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Homage isn’t a word to be taken lightly. Behind it is a sense of deep respect, often offered to someone who has been a trendsetter, more of a legend. The BMW 328 has been just that and the Bavarian car maker has recently given the car its due homage as a part of its 75th birthday celebrations. And the car deserves it! Back in the 1930s, the 328 was the epitome of technology. It laid the foundation for stuff sportscars are made up of in today’s world. The new BMW 328 Hommage concept borrows the 328’s principles and, according to BMW, is an exact interpretation of how the car would have been if it was conceived today. Also Read - Suzuki-powered Caterham Seven 160 offers old school thrills



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When the 328 came out in 1936, it was one of the prettiest looking roadsters of its time (it looks graceful even today). The 328 was too advanced for its time. Under the beautiful bodywork, it featured tubular space frame chassis and lightweight construction. The car was built using magnesium and aluminium and weighed just 830kg. The new car takes a cue from this and benefits from the availability of carbon fiber now. Most body panels are fabricated using carbon fiber reinforced plastic (CFRP). The best part is that the panels haven’t been painted and the visible carbon fiber weaves make the car appear super light. The theme flows into the interiors as well. The cockpit is laced in carbon fiber, leather and aluminium.



Past and Present: BMW 328

What sets the Hommage apart is its styling. The car is nothing like its inspiration, except for the elongated kidney grille and the taped headlamps at the front. The large round headlights of the Hommage are reminds one of the BMW 328’s. These are now back-lit by LEDs. Between them the black concave surfaces replicates the cross tape used on headlights during racing. The units are lined with an illuminated ring to highlight their shape.

Past and Present: BMW 328

 The asymmetrical windscreen has a recess in the centre, clearly marking the driver and co-passenger area and similar to the ones found on racing cars of the past. More vintage touches include four wide leather straps that run across the bonnet and come out again on the side. The classy leather stands out in contrast to the dark carbon surface. The quick-release fasteners for securing the bonnet are reminiscent of its racing pedigree.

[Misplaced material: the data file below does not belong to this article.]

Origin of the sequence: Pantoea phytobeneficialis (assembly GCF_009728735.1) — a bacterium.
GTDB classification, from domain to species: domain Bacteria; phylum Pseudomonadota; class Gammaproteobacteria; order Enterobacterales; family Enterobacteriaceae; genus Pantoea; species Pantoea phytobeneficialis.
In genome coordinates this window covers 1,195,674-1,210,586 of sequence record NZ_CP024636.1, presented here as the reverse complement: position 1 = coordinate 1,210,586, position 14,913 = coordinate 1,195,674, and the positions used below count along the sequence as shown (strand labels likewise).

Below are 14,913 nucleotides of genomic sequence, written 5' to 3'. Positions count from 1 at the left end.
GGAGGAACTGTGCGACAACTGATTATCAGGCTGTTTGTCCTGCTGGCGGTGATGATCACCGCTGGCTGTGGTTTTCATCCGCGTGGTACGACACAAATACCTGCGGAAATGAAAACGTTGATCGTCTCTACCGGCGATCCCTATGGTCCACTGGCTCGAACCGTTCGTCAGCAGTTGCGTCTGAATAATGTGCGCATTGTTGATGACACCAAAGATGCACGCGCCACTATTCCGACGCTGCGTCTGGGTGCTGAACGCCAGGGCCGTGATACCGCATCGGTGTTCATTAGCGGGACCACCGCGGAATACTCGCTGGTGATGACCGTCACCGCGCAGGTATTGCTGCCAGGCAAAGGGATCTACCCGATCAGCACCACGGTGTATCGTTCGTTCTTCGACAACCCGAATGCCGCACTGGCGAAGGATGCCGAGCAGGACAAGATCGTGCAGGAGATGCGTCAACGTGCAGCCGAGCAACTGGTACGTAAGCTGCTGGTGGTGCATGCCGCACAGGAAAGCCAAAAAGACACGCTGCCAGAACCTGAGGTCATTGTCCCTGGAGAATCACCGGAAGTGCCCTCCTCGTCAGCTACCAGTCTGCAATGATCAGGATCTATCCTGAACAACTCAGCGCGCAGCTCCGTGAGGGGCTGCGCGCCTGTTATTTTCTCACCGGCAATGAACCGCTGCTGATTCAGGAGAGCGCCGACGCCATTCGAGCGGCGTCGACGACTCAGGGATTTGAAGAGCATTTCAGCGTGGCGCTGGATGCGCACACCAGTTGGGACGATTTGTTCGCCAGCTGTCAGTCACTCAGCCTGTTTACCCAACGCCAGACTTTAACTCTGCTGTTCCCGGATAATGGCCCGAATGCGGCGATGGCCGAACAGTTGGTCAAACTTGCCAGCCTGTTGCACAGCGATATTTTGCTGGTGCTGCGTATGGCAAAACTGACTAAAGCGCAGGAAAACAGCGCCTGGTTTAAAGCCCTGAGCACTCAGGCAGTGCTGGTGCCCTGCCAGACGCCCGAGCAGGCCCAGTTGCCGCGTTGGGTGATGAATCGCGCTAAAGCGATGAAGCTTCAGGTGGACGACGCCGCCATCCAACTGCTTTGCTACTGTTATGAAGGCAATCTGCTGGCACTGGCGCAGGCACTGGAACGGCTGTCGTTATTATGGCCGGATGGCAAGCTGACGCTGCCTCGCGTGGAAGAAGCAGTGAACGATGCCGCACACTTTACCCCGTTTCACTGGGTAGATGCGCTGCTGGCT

Past and Present: BMW 328

The new car looks sharp and wide-bodied with a low stance. There are no doors and you jump inside, as you would do on a vintage racer. The original 328 didn’t sport any electronic gimmickry inside and the Hommage too sticks to this minimalism. The cabins is divided into two scoops for the driver and the co-passenger. Apart from the steering wheel and other controls, the instrument panel gets two iPhones with specially designed holders that display additional data. The iPhone can double up for a lap-timer/stopwatch and a GPS device. The phones can be carried along with their holders too. The seats of the Hommage are draped in vintage finish brown leather.

Past and Present: BMW 328

While the original car ran a 2.0-litre straight six under the hood, the Hommage gets a 3.0-litre straight six to give it some serious go around the racetrack. BMW hasn’t disclosed any power ouptput figures, but it will be significantly higher than the original’s mere 80PS of peak power. Anything in the region of 300PS and the 328 Hommage will be a scorcher.

Past and Present: BMW 328

What the Hommage comes lacking with is the 328’s heritage. Although BMW has no plans to put it in to production, the car can never beat the 328’s track record at Mille Miglia. The 328 is the only car currently to win both the original Mille Miglia and the modern-day recreation of the race in 2004. While we’d love to have a vintage 328 in our garage, we pray that BMW adds the 328 Hommage to its line-up soon and put it straight on the Mille Miglia trail. Time to bring in some modernism in to vintage racing then.